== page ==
More freshman lawmakers than Vermont has seen in decades will be filing into the House of Representatives next month to begin their legislative careers.
Forty new members were elected to the House in November—a number which hasn’t been matched since 1992, according to a VTDigger analysis of data from the Vermont House clerk and secretary of state’s office.
Typically the number of new members at the beginning of a biennium is closer to 30, according to Bill MaGill, the clerk of the Vermont House of Representatives.
But House Speaker Mitzi Johnson said that she doesn’t think the boost of new members will have much of an impact on policymaking. Welcoming and training new legislators is something that happens at the beginning of every legislative biennium, she said.
“It’s a lot of new members and it’s more than last year, but it’s not absurdly more,” she said.
In 2017, at the beginning of the last legislative biennium, 31 new members were entering the Legislature.
However, Johnson noted that the going into the next session nearly half of all House members will be in either their first or second terms as legislators.
“That’s a little bit of a bigger deal in terms of management on the caucus end of things,” Johnson said, noting that a large portion of the chamber will have less institutional knowledge and policy experience than last session.
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Johnson is also working to appoint leaders of House committees. Five House panels have vacant chairs that need to be filled before the beginning of the session.
There haven’t been so many vacant chairs at the outset of a legislative biennium since 2005, Johnson said. To address the turnover, House leaders set up specific trainings for the new panel leaders. House chair members will be finalized by the first week of the legislative session Johnson said.
Of the 40 new members, 30 are Democrats — two of whom previously served in the Legislature. Democrats’ gains in November secured the caucus a veto-proof supermajority in the House.
House Majority Leader Jill Krowinski, D-Burlington, said the particularly large class of new Democrats in the House were likely galvanized to run for office by discontent for President Donald Trump and politics in Washington, D.C.
“This is one way that they can stand up and they can take action and serve their communities and be able to take that energy that they have and work on policies that they care about that are very different than what’s going on in Washington,” Krowinski said.
The newly-elected House legislators include a crop of younger members. Krowinski said that during the last legislative session, she and outgoing Rep. Rachael Fields, D-Bennington, were tied as the youngest female lawmakers in the chamber: both are 38 years old. But soon, Krowinksi will no longer hold this distinction.
The last election has brought in six new members under the age of 25, including women like Felisha Leffler, an incoming Republican representative from Enosburg Falls.
Leffler and her 39 newly-elected colleagues attended a three-day orientation at the end of November, during which senior lawmakers and members of the Joint Fiscal Office and Legislative Council ran them through basic policy issues and legislative procedures.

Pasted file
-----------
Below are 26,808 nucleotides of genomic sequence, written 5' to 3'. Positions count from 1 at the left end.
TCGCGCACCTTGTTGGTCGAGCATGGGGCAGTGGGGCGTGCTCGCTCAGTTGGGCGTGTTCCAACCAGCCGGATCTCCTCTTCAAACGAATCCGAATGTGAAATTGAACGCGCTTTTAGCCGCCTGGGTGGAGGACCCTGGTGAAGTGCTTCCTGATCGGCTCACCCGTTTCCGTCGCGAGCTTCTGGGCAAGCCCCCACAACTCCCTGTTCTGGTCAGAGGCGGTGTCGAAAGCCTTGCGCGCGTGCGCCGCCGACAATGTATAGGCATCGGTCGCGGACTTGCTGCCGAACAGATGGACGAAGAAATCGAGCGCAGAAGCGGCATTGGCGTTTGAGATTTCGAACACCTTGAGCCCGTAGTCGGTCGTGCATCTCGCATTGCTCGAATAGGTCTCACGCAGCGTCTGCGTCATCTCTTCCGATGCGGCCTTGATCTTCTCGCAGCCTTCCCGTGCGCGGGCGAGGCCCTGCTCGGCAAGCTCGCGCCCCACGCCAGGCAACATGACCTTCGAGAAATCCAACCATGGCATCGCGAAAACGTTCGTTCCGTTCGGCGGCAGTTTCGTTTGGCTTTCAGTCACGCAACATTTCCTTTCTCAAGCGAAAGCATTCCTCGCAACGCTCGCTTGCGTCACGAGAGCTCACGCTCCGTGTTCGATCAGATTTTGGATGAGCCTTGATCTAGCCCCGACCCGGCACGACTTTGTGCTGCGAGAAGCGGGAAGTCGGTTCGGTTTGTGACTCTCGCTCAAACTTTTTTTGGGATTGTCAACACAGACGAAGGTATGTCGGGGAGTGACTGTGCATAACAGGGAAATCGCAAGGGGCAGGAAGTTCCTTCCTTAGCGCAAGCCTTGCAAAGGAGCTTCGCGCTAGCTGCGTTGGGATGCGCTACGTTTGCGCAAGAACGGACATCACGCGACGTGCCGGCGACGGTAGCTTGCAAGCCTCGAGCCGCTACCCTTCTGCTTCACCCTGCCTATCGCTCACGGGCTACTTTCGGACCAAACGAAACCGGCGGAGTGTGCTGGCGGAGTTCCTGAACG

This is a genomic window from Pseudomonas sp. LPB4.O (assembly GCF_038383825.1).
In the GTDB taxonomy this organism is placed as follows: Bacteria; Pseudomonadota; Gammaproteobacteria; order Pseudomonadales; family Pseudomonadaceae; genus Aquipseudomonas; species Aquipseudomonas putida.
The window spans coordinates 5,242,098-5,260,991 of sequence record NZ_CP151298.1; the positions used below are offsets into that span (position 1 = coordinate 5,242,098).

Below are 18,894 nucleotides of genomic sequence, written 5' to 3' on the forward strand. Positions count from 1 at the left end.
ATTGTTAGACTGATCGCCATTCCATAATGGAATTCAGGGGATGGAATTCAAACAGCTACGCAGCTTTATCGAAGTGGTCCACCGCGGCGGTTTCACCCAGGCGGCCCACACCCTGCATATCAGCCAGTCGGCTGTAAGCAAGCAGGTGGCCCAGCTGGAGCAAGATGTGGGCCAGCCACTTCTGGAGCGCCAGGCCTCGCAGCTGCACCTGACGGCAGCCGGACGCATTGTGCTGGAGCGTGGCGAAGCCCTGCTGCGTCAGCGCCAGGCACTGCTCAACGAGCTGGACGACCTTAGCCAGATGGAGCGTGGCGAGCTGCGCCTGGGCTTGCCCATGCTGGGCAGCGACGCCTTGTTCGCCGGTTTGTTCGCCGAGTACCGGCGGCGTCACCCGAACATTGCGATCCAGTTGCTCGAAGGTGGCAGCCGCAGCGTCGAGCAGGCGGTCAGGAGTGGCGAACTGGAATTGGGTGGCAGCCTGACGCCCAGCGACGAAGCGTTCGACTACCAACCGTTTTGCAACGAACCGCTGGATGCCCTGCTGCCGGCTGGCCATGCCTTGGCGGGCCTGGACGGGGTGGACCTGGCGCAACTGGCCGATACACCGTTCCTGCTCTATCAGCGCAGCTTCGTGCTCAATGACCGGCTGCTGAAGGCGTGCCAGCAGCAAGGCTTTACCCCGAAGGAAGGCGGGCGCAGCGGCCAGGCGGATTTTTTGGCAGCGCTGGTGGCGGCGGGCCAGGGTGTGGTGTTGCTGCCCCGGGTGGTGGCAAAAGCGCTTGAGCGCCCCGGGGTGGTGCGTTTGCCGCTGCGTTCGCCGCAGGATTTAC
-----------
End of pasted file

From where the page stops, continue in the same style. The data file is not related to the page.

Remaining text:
“I think that there’s a lot that they prepare us for and that you prepare yourself for before you run for office, but nobody really knows what it’s like until they’re there,” Leffler said of the legislative session.
Leffler said that she hopes to find new sources of state revenue that don’t involve tax increases, and work on ways to bolster the state’s education initiatives surrounding the opioid addiction crisis.
Although she’s a Republican joining a chamber dominated by Democrats, she said she isn’t daunted by the party’s incoming supermajority.
“It just really emphasizes finding policies that are important and finding allies that are willing to help get it to the finish line,” she said.
Only nine of the newly-elected House members are Republicans. The incoming House minority leader, Patty McCoy, said the GOP’s priority in the House —to pressure lawmakers to exert fiscal responsibility — will not change, despite the party’s losses in November.
“I’m a fiscal conservative, as I’m sure most of the Republicans that serve are,” she said. “So within that context, that framework, we try to moderate what comes out and I don’t see that changing with the less numbers.”
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Former House Speaker, Shap Smith, a Democrat, said that he doesn’t think it’s possible to predict whether a windfall of new, inexperienced legislators, will make it harder or easier to get things done.
But he believes the new members will be particularly quick to take up Democratic priorities including minimum wage, paid family leave, and legislation to protect the environment.
“My general impression is that you’re going to see a lot of action,” he said.
While some of the incoming members have never worked in government, others are coming in with vast experience. One of the incoming members, Emily Kornheiser, D-Brattleboro, has worked in Vermont’s Department for Children and Families as a community development specialist and serves as a commissioner of the Vermont Commission on Women
“I think we’re all going to come in at different points,” Kornheiser said of members’ varying levels of experience. “But we’re all coming in with the stories of our communities and that’s what we’re there to share and discuss with each other.”
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